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Breaking the Social Media Addiction

by | Sat, Oct 8 2022

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Many of us have trouble controlling our use of social media. On our phones, something new always appears and demands our attention. When we get alerts about almost everything that’s going on in the world, it can become extremely distracting.

Author and speaker Sheridan Voysey, recently made a big change to his social media usage. For the past couple of years, he has been turning off all app notifications, because all they want is attention. They have no interest at all in our wellbeing.

Perpetual Scrolling

More recently though, he took a more drastic step. ‘I was finding that when it came to social media, even with the some of the things that I was putting into place, I was not winning the battle,’ says Sheridan. ‘Particularly when I was tired, I was just too vulnerable to opening up an app and scrolling.’

Sheridan felt he had to do something about this problem, so he deleted all the apps off his phone. ‘Twitter was the first one to come off,’ he says. ‘It wasn’t just inducing in me this kind of perpetual scrolling motion, but it was also making me angry. It really is a hotbed for debate and posturing.’

Sheridan thought Facebook was safe territory for him, but again he found himself scrolling more and more. ‘I’d reach for my phone first thing in the morning and start scrolling, and then over breakfast I’d do a bit more. Sometimes when I was tired I would not be able to stop.’

Taking Back Control

That’s when Sheridan says he realised that something needed to change. ‘The interesting thing is, there was a real fear for me in taking these apps off my phone. Am I going to be able to keep up with other people? Am I going to be able to post as immediately as I’d like to when I want to get something out?’

Many of us have become addicted to the need to post everything immediately. But when our phones start dictating how we live, we need to take back some control. Sheridan now has a smartphone that is completely free of apps.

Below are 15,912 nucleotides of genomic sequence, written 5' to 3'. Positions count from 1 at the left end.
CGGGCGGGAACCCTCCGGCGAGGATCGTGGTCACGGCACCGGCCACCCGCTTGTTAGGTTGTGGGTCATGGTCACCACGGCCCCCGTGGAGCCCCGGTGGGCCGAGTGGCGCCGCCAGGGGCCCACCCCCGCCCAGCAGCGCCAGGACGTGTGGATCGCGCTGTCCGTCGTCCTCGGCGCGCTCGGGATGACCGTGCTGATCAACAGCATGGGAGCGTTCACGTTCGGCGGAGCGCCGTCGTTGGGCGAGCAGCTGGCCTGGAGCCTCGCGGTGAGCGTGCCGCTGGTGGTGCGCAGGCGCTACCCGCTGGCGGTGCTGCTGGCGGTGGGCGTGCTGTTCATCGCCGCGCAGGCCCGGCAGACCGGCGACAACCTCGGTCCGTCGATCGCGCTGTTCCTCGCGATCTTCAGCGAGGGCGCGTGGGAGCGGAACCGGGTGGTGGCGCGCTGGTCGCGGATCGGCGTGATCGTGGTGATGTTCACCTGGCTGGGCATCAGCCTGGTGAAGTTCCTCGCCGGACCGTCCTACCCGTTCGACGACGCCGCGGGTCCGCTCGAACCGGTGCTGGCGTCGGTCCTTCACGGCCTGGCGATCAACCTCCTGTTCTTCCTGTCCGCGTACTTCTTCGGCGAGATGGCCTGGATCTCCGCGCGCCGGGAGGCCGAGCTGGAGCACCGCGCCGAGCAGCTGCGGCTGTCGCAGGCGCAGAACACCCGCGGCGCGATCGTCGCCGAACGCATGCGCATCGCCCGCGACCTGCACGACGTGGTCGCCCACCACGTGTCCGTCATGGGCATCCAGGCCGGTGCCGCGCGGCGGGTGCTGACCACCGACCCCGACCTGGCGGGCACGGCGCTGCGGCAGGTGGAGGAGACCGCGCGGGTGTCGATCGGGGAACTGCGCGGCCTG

‘I still use those social media channels which I love,’ says Sheridan. ‘But I use them on my work computer because I’ve got more control over that. Even it at its best, social media fills your mind full of ideas and things to worry about. I’ve found that my soul is a lot less noisy as a result of not doing all that scrolling.’

Removing the Temptation

Our brains don’t have the capacity to process everything we see, so it goes into our subconscious. It hasn’t had time to find its place inside our psyche. The information is buzzing in the background, and that’s not good for our spiritual health or wellbeing.

‘There’s another kind of psychological factor,’ says Sheridan. ‘It’s called intermittent variable reward. It’s that feeling that if I scroll one more time, I might get another hit. And this might be the thing that gives me the dopamine high I need. But that’s not actually working for us. For me, discipline wasn’t enough. I had to remove the temptation.’

Sheridan believes that when we take that temptation away, we’ve got a lot more freedom, headspace, soul space, and heart space for all the things that God wants for us. We can find soul rest, and then focus on the things we need to do.

‘If we take a step back and reflect,’ says Sheridan. ‘It’s going to be better for not just us, but like for other people who are reading what we say.’

Listen to Sheridan’s full interview on Rise & Shine below, or for more resources visit our Vision Store.